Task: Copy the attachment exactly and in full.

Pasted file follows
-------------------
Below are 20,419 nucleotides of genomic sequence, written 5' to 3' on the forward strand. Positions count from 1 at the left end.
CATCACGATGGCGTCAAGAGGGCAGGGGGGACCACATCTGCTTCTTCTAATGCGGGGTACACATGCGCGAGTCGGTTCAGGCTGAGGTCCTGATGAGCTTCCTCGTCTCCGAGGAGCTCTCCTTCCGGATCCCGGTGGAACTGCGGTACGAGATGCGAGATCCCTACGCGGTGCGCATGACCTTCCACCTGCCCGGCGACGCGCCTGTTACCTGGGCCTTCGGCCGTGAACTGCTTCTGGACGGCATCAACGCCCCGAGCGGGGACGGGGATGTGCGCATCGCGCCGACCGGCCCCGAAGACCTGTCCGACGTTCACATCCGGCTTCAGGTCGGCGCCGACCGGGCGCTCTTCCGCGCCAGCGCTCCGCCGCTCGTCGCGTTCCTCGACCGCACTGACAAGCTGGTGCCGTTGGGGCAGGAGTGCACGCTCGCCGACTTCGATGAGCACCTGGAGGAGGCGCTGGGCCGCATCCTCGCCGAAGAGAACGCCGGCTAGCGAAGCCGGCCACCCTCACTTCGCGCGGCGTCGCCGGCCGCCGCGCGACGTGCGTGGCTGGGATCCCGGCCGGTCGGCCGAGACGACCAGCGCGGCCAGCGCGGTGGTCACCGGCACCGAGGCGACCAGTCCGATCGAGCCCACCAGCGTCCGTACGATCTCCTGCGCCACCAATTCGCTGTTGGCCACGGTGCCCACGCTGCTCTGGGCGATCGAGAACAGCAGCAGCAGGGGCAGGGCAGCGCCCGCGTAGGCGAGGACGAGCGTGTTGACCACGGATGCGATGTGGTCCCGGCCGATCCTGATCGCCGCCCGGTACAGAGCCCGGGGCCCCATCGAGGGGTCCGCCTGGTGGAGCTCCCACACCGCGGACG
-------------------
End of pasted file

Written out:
Below are 20,419 nucleotides of genomic sequence, written 5' to 3' on the forward strand. Positions count from 1 at the left end.
CATCACGATGGCGTCAAGAGGGCAGGGGGGACCACATCTGCTTCTTCTAATGCGGGGTACACATGCGCGAGTCGGTTCAGGCTGAGGTCCTGATGAGCTTCCTCGTCTCCGAGGAGCTCTCCTTCCGGATCCCGGTGGAACTGCGGTACGAGATGCGAGATCCCTACGCGGTGCGCATGACCTTCCACCTGCCCGGCGACGCGCCTGTTACCTGGGCCTTCGGCCGTGAACTGCTTCTGGACGGCATCAACGCCCCGAGCGGGGACGGGGATGTGCGCATCGCGCCGACCGGCCCCGAAGACCTGTCCGACGTTCACATCCGGCTTCAGGTCGGCGCCGACCGGGCGCTCTTCCGCGCCAGCGCTCCGCCGCTCGTCGCGTTCCTCGACCGCACTGACAAGCTGGTGCCGTTGGGGCAGGAGTGCACGCTCGCCGACTTCGATGAGCACCTGGAGGAGGCGCTGGGCCGCATCCTCGCCGAAGAGAACGCCGGCTAGCGAAGCCGGCCACCCTCACTTCGCGCGGCGTCGCCGGCCGCCGCGCGACGTGCGTGGCTGGGATCCCGGCCGGTCGGCCGAGACGACCAGCGCGGCCAGCGCGGTGGTCACCGGCACCGAGGCGACCAGTCCGATCGAGCCCACCAGCGTCCGTACGATCTCCTGCGCCACCAATTCGCTGTTGGCCACGGTGCCCACGCTGCTCTGGGCGATCGAGAACAGCAGCAGCAGGGGCAGGGCAGCGCCCGCGTAGGCGAGGACGAGCGTGTTGACCACGGATGCGATGTGGTCCCGGCCGATCCTGATCGCCGCCCGGTACAGAGCCCGGGGCCCCATCGAGGGGTCCGCCTGGTGGAGCTCCCACACCGCGGACG